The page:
The percentage markup method takes the purchases made by the taxpayer from its suppliers, computes the average markup on the items purchased—making allowances for products not sold for various reasons—and multiplies the average markup by the purchases made. The result obtained is divided by one plus the applicable sales tax rate, which assumedly was paid by the taxpayer, to arrive at the total sales of product. The auditor used the purchase invoices and the amounts Cream was charging its customers as a basis for its computation. The average markup for the calendar year 2008 was used, but the purchase price to which it was applied was computed on a quarterly basis for the three-year period covered by the audit. The markup ratio was applied by quarters due to the fluctuation in sales, depending upon whether the University of Iowa was in session. Because of the reduction in the purchases made, this method automatically took it into consideration the approximately $100,000 of income received on a business interruption policy that Cream received as a result of the closure of the business due to storm damage in 2006.
The audit also determined that Cream had not reported cover charges received by the bar, although such charges are subject to sales tax, and erroneously included local option taxes that resulted in a credit. The cover charge and local option tax issues were resolved by an agreement, and Cream paid $39,606.65 pursuant to the agreement. The claimed underpayment of sales tax paid on product remained unresolved.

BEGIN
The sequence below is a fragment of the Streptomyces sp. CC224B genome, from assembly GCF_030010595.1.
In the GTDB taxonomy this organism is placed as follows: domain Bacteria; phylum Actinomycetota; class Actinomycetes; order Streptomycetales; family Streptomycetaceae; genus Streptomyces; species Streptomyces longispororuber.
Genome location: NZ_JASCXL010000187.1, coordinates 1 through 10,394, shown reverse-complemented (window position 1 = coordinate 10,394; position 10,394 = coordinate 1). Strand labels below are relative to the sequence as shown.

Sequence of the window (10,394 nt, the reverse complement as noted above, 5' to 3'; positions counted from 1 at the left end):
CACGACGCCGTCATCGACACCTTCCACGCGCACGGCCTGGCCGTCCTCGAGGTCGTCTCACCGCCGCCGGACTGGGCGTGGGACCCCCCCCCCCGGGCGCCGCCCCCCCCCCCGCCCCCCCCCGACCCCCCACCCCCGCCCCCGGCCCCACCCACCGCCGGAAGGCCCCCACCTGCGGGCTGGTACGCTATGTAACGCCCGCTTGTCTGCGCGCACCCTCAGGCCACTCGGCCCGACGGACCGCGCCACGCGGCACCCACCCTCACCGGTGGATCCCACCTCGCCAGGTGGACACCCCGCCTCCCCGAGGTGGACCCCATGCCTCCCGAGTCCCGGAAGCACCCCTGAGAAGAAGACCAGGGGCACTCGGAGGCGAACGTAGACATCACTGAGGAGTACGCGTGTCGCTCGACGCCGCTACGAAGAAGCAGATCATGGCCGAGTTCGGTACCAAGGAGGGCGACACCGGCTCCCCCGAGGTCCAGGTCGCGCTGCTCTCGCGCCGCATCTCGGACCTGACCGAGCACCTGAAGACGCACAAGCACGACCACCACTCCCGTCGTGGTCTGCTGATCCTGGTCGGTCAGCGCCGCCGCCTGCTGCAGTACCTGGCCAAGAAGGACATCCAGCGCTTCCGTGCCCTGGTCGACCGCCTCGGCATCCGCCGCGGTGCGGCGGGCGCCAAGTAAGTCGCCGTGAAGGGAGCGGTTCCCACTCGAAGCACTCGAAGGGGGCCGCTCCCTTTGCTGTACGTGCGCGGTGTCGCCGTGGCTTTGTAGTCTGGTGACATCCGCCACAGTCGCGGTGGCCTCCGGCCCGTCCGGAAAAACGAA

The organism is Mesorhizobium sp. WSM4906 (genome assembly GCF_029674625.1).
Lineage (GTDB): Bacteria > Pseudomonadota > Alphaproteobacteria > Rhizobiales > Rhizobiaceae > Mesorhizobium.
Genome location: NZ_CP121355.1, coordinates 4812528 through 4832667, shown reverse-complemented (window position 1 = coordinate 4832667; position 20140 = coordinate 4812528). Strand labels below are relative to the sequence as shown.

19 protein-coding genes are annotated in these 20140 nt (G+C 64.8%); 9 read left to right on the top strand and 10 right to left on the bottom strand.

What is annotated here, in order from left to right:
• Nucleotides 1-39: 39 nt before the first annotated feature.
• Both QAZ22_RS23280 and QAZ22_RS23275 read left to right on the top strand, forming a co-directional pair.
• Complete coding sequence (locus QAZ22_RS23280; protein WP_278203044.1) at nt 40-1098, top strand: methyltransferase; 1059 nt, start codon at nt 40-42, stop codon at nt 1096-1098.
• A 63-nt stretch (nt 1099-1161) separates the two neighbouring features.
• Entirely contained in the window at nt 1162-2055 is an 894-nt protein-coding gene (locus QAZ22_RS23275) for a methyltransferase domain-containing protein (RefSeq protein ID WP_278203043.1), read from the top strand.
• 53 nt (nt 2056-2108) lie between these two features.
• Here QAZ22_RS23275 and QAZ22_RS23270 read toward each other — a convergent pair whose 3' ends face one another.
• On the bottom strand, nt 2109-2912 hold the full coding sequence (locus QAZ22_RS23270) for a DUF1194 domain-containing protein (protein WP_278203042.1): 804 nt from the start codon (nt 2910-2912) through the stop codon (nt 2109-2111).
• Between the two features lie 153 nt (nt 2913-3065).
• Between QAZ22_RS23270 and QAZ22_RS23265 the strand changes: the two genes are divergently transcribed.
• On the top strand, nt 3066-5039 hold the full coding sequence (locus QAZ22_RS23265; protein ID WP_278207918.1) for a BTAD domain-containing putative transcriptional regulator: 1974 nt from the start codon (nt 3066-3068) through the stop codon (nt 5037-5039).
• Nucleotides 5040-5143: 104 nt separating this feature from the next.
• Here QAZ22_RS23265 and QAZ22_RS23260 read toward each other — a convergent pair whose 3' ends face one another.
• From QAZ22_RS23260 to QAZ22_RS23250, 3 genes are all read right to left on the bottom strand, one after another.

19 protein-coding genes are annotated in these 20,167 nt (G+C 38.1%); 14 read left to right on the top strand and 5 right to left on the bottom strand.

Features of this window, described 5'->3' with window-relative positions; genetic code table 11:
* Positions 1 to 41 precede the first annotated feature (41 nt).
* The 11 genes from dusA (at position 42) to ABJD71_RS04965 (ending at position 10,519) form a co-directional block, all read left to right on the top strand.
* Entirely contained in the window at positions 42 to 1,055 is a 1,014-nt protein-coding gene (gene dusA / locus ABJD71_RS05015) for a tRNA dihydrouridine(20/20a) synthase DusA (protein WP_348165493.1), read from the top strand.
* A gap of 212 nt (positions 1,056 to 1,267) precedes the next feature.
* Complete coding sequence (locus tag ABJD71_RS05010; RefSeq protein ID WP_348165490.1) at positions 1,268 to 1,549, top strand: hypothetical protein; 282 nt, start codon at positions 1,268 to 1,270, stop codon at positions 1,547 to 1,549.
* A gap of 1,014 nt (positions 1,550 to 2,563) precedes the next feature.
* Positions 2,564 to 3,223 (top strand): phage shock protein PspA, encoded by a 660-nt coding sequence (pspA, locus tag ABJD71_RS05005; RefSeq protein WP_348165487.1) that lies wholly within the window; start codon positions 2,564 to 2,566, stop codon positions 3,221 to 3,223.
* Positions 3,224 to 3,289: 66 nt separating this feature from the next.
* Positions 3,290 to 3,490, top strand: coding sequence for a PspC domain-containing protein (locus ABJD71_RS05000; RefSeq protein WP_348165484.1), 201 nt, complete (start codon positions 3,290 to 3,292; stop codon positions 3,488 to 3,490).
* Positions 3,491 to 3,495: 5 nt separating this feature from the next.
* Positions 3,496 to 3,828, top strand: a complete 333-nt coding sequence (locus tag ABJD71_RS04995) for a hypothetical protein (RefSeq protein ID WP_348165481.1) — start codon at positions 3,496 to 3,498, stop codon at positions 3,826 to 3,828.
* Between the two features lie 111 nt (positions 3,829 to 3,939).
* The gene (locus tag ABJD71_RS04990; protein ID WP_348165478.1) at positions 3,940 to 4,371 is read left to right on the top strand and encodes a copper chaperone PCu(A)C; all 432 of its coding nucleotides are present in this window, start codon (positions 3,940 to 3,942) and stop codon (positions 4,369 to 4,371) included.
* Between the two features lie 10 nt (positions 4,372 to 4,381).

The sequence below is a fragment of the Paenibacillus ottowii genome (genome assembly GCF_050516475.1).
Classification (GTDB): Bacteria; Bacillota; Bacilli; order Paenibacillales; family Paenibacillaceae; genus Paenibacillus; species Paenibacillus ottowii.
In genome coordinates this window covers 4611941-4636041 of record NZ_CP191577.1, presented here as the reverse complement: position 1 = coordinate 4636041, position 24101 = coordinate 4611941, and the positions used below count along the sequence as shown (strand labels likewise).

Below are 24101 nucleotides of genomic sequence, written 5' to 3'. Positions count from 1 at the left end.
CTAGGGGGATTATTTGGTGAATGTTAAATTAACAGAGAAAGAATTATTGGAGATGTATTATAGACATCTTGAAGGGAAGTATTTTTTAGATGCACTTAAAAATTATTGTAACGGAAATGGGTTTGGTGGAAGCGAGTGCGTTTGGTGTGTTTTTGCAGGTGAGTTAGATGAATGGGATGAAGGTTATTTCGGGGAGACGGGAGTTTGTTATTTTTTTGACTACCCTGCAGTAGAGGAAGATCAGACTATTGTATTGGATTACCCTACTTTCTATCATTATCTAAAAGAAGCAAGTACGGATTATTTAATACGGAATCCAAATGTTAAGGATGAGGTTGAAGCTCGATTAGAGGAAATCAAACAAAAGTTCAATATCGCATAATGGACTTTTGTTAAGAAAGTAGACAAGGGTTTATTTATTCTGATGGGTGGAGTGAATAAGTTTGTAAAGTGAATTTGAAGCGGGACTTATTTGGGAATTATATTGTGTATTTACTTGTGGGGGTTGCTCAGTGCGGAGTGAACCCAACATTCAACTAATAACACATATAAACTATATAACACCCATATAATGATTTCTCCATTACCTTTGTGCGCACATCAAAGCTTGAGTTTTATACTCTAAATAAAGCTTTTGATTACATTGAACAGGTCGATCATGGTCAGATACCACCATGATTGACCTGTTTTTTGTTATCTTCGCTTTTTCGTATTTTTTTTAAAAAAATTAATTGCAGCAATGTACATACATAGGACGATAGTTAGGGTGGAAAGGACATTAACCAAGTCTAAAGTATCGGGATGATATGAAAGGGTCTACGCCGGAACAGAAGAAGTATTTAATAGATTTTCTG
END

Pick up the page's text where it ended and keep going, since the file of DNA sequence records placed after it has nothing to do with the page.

The use of the percentage markup method resulted in Cream's sales being increased $835,587.97 over what it had reported during the three-year period under audit. The tax due was computed to be $57,616.41.
Cream objected to the use of the markup method of calculating gross sales. Cream specifically asserted it involved unwarranted assumptions and estimates, and was incorrectly applied. Cream also contended the method used by the IDOR involved a sampling technique that is only permitted by agreement of the parties.
Cream filed a protest, which was denied administratively, and the matter was heard by an administrative law judge (ALJ). The ALJ filed a proposed order, affirming the audit. Cream appealed to the IDOR's director, but the director approved the proposed order. A petition for judicial review was filed in the district court, and once again the audit was affirmed. Cream has appealed.
II. Preservation of Error
Error is preserved when an issue is raised and ruled on by the trial court. Meier v. Senecaut, 641 N.W.2d 532, 537 (Iowa 2002). The issues of whether it was appropriate to use the percentage markup method and whether it was correctly applied were raised and ruled on by the trial court. Error has been preserved on those issues.
III. Standard of Review
Judicial review of district court decisions concerning an administrative agency's decision is for correction of errors at law. Tremel v. Iowa Dep't of Revenue, 785 N.W.2d 690, 692–93 (Iowa 2010). The appellate court's task is to determine whether if it would have reached the same result as the district court. Gits Mfg. Co. v. Trailer, 855 N.W.2d 195, 197 (Iowa 2014).
A. Insufficient Records
The initial controversy is a determination of what constitutes "insufficient records." Iowa Code section 423.41 (2013) states that "every retailer required or authorized to collect taxes imposed by this chapter and every person using in this state tangible personal property, services, or the product of services shall keep records, receipts, invoices and other pertinent records as the director shall require." The director has determined the records required by a retailer must include "all bills, receipts, invoices, cash register tapes, or other documents of original entry" and "a daily record of the amount of all cash in time payments and credit sales." Iowa Admin. Code r. 701–11.4(1)(a).